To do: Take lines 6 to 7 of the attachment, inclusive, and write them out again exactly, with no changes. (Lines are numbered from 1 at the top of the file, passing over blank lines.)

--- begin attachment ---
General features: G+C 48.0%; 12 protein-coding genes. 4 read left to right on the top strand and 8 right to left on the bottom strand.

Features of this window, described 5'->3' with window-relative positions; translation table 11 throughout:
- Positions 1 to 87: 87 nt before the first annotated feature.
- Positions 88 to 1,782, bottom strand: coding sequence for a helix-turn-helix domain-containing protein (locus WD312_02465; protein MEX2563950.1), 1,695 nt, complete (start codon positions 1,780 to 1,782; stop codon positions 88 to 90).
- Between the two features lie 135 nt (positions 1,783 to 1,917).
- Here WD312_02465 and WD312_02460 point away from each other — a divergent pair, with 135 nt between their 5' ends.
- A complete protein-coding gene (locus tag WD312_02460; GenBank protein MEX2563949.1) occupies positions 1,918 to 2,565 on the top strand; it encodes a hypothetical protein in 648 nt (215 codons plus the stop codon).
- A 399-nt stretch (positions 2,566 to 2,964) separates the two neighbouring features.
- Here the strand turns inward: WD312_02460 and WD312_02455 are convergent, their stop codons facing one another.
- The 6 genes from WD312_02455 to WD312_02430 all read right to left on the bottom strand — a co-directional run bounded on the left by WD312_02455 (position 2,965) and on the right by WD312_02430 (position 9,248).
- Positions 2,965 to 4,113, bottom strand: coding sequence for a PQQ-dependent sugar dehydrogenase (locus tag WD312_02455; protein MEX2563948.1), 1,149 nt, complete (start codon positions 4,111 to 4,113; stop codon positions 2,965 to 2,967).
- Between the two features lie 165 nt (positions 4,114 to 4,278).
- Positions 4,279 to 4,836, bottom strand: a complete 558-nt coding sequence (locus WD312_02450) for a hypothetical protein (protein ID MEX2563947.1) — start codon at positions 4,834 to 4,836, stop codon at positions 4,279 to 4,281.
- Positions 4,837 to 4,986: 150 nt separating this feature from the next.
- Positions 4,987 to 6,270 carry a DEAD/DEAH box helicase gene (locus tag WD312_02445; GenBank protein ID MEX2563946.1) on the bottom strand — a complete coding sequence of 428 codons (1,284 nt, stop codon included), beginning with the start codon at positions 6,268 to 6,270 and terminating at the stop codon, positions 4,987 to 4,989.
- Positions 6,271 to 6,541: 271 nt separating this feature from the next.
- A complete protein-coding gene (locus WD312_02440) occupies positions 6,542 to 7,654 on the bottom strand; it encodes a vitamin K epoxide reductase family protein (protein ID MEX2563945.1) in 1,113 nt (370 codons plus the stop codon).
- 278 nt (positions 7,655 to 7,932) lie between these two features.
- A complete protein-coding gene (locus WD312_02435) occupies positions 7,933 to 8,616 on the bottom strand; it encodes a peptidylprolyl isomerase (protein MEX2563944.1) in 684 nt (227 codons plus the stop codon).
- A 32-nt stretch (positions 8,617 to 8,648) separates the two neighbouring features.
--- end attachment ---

- Here WD312_02465 and WD312_02460 point away from each other — a divergent pair, with 135 nt between their 5' ends.
- A complete protein-coding gene (locus tag WD312_02460; GenBank protein MEX2563949.1) occupies positions 1,918 to 2,565 on the top strand; it encodes a hypothetical protein in 648 nt (215 codons plus the stop codon).